Jharel Cotton ‘excited’ to be selected for Futures Game

Jharel Cotton and Willie Calhoun are representing the Dodgers in the Futures Game later today. Both are having strong seasons at their respective levels of the minor leagues.

Calhoun is doing quite well as a 21-year-old in his first full professional season. He leads the Tulsa Drillers with 17 home runs and is showing a lot of potential for a guy not drafted until the fourth round of last year’s MLB Draft.

Cotton, 24, is in his in his fifth professional season. He was drafted in the 20th round of the 2012 draft — a draft that has produced MLBers in Corey Seager, Paco Rodriguez, Onelki Garcia, Ross Stripling, Darnell Sweeney and Daniel Coulombe. Cotton is sure to debut at some point in the next 12 months.

He’s having a solid season by PCL standards. The ERA (4.74) and FIP (4.34) aren’t great, but he’s still showing plenty of swing-and-miss stuff (29.5 K%) while limiting the damage via free passes (8.5 BB%). He’s a fastball-changeup guy primarily, but he also has a curveball and a cutter. It’s no surprise that he looked up to Pedro Martinez growing up.

Cotton is from the U.S. Virgin Islands and is representing the World squad in the Futures Game. (It’s a US territory, but players from Puerto Rico also represent the World team … it’s screwy, but it also gives more opportunities to more players to play in the prospect All-Star Game).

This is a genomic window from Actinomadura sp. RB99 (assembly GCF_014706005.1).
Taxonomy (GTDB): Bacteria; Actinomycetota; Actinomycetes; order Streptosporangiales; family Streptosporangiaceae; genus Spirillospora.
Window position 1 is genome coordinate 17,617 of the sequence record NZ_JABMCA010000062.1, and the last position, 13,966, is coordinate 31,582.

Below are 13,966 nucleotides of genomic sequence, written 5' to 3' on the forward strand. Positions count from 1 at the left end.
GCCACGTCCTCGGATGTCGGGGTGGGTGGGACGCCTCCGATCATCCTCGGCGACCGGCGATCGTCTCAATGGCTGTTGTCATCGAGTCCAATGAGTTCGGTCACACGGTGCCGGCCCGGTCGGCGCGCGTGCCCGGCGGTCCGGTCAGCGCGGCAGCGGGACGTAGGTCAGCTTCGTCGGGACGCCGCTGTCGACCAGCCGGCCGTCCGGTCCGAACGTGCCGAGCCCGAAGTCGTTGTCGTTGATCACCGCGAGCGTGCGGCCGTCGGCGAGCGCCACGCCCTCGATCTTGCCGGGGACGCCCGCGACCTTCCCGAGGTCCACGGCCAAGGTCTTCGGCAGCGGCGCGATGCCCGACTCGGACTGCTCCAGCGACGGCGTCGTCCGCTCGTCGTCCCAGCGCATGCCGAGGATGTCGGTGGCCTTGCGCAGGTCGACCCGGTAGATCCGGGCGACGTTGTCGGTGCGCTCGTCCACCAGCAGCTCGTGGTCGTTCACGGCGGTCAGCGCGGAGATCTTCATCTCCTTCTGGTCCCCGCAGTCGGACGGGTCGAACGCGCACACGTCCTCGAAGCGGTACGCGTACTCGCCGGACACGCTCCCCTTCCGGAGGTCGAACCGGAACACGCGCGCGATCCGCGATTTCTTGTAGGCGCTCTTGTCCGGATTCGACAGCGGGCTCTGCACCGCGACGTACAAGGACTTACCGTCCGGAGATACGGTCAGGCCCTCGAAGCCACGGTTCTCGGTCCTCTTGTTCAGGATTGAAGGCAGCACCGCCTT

When I talked to Cotton, he said he was really excited when he heard the news.

“I woke up at 10 a.m. with a text message from Matt Herges, my pitching coach saying to call him,” Cotton said. “So, I was kind of like, ‘Well, why is Matt texting me at 10 a.m. telling me to call him? Is something wrong?’ I ended up calling him and he was like, ‘Hey Jharel, I just wanted to tell you that the Dodgers have selected you to go to the Futures Game.’ My eyes just lit up. I was like, ‘Wow.’ It was really an exciting moment and I was happy that he told me that.”

He said the invite to the game means a lot. It also shows the Dodgers view him as more than roster fodder.

“The Dodgers selected me to go there, so, they’re showing a lot of interest in me, which is always a good thing,” Cotton said. “Like, me and Willie Calhoun, we got selected and I’m sure he’s happy as well. He’s excited and I’m just excited to join him there as well.”

As a 20th-round pick, it’s hard to expect to be invited to the Futures Game, and Cotton echoed that sentiment.

“I never thought I would be a Futures Game All-Star selection,” Cotton said. “I always thought that I had to do my best and actually pitch well during the season to get noticed, and I’ve been holding up my part of the bargain for the few years I’ve pitched. But no, I didn’t think I would be a futures star selection.”

He has gone from a late draft pick to a legitimate pitching prospect in the span of five years (but he really made his presence known a couple years ago with Rancho Cucamonga). A lot has changed since he was drafted.